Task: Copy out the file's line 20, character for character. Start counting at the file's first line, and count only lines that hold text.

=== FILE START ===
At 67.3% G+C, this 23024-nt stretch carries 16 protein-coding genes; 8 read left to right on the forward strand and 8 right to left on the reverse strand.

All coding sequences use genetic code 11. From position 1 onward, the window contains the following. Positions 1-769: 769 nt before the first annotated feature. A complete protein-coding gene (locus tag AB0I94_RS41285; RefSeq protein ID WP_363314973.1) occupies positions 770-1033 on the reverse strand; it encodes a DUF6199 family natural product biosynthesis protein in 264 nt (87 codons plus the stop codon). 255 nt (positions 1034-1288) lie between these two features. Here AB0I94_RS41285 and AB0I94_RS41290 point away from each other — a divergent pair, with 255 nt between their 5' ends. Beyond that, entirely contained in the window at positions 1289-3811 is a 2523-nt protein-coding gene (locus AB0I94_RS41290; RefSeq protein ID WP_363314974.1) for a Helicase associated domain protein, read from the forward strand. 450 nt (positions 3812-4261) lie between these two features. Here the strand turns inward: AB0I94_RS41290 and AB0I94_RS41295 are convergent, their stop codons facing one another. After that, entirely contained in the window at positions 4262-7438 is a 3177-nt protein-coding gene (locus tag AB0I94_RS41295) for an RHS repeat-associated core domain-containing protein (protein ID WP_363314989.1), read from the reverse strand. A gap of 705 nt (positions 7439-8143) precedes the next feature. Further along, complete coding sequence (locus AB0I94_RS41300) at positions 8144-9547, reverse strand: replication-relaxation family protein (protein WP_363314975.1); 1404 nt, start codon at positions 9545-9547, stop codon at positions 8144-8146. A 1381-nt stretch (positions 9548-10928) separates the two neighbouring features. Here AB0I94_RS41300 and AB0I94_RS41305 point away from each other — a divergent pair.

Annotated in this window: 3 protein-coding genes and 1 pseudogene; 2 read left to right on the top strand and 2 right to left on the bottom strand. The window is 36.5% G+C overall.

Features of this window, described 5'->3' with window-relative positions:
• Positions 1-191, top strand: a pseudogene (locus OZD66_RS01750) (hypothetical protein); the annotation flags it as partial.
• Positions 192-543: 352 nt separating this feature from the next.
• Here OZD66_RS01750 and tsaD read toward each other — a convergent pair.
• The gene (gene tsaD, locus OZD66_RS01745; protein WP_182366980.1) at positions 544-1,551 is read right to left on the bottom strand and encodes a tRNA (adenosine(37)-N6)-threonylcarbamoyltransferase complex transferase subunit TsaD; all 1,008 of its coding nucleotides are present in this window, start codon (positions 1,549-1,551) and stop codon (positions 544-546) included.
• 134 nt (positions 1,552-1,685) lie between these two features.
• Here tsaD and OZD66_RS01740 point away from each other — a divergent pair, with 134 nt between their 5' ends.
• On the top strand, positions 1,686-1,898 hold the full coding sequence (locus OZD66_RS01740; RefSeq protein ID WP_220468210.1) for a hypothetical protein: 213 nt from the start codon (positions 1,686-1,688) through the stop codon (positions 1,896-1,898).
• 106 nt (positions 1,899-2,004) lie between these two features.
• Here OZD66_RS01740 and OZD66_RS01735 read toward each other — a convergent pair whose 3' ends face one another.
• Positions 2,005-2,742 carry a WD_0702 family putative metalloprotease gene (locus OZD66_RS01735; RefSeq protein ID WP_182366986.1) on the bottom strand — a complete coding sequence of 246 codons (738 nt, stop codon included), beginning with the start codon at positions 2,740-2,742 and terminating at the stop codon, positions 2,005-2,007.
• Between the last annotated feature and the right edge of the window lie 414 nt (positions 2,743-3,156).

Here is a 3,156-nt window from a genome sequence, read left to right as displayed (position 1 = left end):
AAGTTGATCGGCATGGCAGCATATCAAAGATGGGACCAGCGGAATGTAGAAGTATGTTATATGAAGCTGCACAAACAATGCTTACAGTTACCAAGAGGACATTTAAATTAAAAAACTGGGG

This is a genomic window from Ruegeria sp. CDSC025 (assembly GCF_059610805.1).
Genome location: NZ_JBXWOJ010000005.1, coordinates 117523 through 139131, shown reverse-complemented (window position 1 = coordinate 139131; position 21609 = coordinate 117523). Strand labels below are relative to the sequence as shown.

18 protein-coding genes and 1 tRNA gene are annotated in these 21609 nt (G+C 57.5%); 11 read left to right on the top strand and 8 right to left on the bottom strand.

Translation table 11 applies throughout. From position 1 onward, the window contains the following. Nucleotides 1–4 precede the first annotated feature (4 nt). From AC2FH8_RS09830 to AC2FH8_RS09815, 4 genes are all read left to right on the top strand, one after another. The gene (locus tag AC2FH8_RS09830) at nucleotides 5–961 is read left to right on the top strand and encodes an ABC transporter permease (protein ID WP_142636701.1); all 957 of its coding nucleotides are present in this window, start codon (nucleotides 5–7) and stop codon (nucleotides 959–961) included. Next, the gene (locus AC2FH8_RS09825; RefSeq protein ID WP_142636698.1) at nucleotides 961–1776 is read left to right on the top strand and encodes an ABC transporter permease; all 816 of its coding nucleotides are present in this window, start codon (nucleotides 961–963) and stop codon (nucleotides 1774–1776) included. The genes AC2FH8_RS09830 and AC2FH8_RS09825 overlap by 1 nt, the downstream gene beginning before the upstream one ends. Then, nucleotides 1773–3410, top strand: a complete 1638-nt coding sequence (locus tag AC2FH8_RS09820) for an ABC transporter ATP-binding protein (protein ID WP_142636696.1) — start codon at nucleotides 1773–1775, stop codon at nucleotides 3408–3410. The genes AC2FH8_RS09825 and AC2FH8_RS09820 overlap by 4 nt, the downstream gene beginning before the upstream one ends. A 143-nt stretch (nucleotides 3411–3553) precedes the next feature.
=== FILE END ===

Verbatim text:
18 protein-coding genes and 1 tRNA gene are annotated in these 21609 nt (G+C 57.5%); 11 read left to right on the top strand and 8 right to left on the bottom strand.